How the 5.1 AttackWall Works

Transcript of a seminar presented by Arthur Noxon P.E., President of Acoustic Sciences Corporation, at the Surround 2001 International Conference and Technology Showcase, December 7-8, 2001, Beverly Hills, CA.


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Part 4

The recording engineer needs to work in a reflection free zone in order to listen to the speakers without experiencing distortion in musical tone or image position due to early reflections. By knowing the path each early reflection takes and blocking it, a reflection free zone can be created. Here, we take note of the set of reflections that cause distortion in stereo mixing in any sized room and arrange to block all of them with a simple gobo type setup.

A well-known stage in the evolution of a recording studio occurs after all the electronic equipment is loaded into the room, set up, plugged into power and each other. Like a race car before the shock absorbers are installed, it starts and feels great, you can rev it up a few times, but back it out of the driveway and take it out on the road and you quickly find yourself dangerously loosing control. Hence, the birth of studio acoustics.

The first set of reflection points that need controlling are those that cause flutter echoes. They are easily demonstrated as a low frequency pseudo-tone caused when a high frequency clicks emitted by the speaker bounces back and forth over the same path between parallel walls. The engineer hears the sound emitted from these multiple reflections even though the listening position is not directly in line with the flutter paths. The ability for the sound to travel along a repeating path must be eliminated from the control room.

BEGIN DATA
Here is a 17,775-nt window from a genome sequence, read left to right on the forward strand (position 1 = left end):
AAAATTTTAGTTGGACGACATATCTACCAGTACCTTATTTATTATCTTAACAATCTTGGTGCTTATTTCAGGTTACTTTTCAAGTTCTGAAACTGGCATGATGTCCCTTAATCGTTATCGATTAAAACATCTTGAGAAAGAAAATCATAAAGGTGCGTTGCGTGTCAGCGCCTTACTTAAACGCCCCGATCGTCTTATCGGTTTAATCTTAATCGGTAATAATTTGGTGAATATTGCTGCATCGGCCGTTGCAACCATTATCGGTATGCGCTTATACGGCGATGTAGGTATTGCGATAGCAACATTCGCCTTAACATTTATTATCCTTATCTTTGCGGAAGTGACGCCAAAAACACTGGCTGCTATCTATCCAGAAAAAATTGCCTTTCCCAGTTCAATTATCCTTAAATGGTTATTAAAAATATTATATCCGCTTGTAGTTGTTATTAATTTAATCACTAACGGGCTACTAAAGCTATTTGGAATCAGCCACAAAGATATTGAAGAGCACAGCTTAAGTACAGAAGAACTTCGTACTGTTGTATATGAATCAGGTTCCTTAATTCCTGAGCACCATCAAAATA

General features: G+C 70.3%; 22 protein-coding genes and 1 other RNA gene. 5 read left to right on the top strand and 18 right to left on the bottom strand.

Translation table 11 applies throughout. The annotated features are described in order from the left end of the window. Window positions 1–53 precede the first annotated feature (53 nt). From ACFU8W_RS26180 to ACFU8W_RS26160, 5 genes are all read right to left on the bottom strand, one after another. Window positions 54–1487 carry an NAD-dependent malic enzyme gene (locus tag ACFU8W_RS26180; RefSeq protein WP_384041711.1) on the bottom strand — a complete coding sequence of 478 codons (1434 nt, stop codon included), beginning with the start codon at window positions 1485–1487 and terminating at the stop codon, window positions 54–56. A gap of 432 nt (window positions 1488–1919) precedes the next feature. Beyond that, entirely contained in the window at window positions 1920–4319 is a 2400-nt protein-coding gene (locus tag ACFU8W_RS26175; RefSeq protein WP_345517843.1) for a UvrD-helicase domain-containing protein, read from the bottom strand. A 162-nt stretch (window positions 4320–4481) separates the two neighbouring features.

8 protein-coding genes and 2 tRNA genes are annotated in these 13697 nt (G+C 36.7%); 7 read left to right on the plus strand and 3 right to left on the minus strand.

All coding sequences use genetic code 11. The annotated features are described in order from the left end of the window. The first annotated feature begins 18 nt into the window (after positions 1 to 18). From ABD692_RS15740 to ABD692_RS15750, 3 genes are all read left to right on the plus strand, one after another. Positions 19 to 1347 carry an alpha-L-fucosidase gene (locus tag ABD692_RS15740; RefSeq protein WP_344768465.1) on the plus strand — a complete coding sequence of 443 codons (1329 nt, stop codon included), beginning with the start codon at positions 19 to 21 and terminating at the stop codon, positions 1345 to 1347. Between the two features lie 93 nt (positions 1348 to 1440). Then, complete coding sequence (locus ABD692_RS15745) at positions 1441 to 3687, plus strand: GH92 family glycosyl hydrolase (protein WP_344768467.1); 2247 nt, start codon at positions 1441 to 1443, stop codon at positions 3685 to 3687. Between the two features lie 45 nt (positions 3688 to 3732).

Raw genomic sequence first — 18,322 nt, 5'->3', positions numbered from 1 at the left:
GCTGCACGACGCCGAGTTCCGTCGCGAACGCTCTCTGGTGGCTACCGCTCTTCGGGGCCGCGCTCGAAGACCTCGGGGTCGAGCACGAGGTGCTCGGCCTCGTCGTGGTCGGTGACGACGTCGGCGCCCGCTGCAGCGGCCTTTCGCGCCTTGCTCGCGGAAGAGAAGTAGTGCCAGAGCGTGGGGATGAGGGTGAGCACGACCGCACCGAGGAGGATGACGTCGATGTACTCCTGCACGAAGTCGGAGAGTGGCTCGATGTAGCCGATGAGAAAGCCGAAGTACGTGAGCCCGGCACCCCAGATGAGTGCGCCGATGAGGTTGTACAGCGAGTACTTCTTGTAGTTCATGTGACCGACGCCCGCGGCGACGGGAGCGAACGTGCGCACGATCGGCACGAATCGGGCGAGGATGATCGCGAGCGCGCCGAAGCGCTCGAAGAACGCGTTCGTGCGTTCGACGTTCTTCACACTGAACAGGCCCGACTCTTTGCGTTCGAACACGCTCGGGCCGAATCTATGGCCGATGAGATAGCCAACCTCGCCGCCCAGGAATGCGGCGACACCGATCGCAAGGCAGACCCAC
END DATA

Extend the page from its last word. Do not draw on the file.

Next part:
As before, the locus of all possible early reflection points can be plotted out for any speaker/listener combination. By overlaying the graph with wall positions, the exact location of the wall reflection can be determined.

This demonstrates the path taken by that part of a sound wave that hits a wall and then reflects back towards the listener. Only the first half of the total path between the speaker/wall/listener is shown. In order to eliminate a wall reflection it is necessary to block the ray of sound that is traveling on the reflection path between the speaker and the listener. One way to block the sound path is to add sound absorption at the reflection point, a common practice in recording studios and other high performance audio rooms. However, it can also be done by blocking the path at any other location along it's path.

This arrangement of acoustic baffles is called the ATTACK Wall. It effectively blocks all early reflection paths regardless of how close or far any of the walls are located to the mixing set up. This same system can be set up at either end or directly in the middle of any room and not experience early reflections. It can be set up off axis in a room with the distance to each wall being different and there are no early reflections. The ATTACK Wall configuration of baffles effectively blocks all possible paths that cause flutter echoes or early reflections.

Here is seen what happens when 5 speakers are set up in the official surround format, speakers at 0, 30 and 110 degrees. A pattern of baffles can be developed that effectively blocks all possible flutter paths and early reflection paths. At the mix position there exists a reflection free zone for any sized rectangular room. Likewise for any location within any room as long as the audio axis is kept parallel to the room axis. The theory behind this design scheme is perfectly general and can be applied to any playback configuration with any orientation in any shaped room.

 

The acoustic signature of a recording studio requires a clean direct signal followed by about 25 milliseconds of time that is free from "early" reflections. The baffle/stand system presented here has been shown to clean up and present a strong direct signal in an early reflection free environment. This can also be accomplished by simple covering all the walls, floor and ceiling with deep sound absorbing materials, an anechoic chamber. Although engineers could work well in such a space, they soon become exhausted, the engineer has no late night endurance. People don't like sensory depravation. Adding a diffusive tail, a time-delayed backfill of incoherent sonic chaos finishes out the task of acoustic design in any studio.

 


Part 1 | Part 2 | Part 3 | Part 4 | Part 5